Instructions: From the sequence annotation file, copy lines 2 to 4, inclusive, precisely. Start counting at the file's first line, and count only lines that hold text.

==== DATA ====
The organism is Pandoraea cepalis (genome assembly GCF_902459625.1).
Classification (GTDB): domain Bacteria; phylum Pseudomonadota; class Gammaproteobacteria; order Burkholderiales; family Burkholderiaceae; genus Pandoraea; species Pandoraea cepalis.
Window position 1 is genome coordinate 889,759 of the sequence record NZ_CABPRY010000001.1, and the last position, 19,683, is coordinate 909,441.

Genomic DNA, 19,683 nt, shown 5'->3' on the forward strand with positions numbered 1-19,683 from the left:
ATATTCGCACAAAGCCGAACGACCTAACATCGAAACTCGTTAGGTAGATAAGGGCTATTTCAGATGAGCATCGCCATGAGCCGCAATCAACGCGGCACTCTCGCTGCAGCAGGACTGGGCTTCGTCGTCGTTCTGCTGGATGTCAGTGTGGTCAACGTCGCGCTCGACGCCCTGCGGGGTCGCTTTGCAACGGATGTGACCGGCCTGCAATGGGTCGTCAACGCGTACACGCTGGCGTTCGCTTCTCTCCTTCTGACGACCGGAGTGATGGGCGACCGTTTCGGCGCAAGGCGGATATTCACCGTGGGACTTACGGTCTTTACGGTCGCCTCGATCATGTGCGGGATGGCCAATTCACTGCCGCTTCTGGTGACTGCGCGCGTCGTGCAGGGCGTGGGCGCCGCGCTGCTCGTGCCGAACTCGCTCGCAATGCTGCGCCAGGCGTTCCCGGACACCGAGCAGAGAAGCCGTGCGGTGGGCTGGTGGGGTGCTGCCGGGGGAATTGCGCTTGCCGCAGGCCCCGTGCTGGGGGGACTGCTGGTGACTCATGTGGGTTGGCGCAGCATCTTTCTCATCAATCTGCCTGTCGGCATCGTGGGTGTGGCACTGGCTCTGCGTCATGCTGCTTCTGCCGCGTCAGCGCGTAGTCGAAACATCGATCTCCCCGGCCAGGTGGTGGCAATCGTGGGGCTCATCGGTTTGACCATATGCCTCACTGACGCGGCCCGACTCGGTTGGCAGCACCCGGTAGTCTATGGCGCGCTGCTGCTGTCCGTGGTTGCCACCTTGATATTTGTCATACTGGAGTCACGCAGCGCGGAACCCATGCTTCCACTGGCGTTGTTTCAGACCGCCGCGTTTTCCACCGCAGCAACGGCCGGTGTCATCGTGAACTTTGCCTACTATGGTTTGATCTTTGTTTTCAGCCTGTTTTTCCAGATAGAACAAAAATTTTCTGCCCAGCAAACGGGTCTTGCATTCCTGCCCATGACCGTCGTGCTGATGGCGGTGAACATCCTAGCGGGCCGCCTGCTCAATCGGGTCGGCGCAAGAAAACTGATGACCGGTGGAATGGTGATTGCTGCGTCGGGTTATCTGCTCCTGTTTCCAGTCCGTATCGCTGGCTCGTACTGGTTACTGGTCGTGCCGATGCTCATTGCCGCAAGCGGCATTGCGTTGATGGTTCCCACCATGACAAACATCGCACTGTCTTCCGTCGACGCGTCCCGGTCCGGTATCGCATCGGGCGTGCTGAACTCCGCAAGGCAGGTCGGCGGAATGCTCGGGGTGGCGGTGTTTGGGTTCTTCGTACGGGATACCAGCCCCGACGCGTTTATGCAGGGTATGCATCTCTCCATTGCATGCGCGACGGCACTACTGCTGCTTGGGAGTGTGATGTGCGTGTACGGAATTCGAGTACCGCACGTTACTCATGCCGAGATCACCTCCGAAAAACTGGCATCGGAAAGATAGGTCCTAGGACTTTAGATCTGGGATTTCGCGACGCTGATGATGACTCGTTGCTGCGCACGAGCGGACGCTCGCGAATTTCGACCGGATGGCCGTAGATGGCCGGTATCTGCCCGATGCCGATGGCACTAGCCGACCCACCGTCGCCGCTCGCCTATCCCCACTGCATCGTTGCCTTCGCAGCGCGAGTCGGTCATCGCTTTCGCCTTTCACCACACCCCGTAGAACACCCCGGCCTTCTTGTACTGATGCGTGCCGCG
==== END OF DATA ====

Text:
Classification (GTDB): domain Bacteria; phylum Pseudomonadota; class Gammaproteobacteria; order Burkholderiales; family Burkholderiaceae; genus Pandoraea; species Pandoraea cepalis.
Window position 1 is genome coordinate 889,759 of the sequence record NZ_CABPRY010000001.1, and the last position, 19,683, is coordinate 909,441.

Genomic DNA, 19,683 nt, shown 5'->3' on the forward strand with positions numbered 1-19,683 from the left: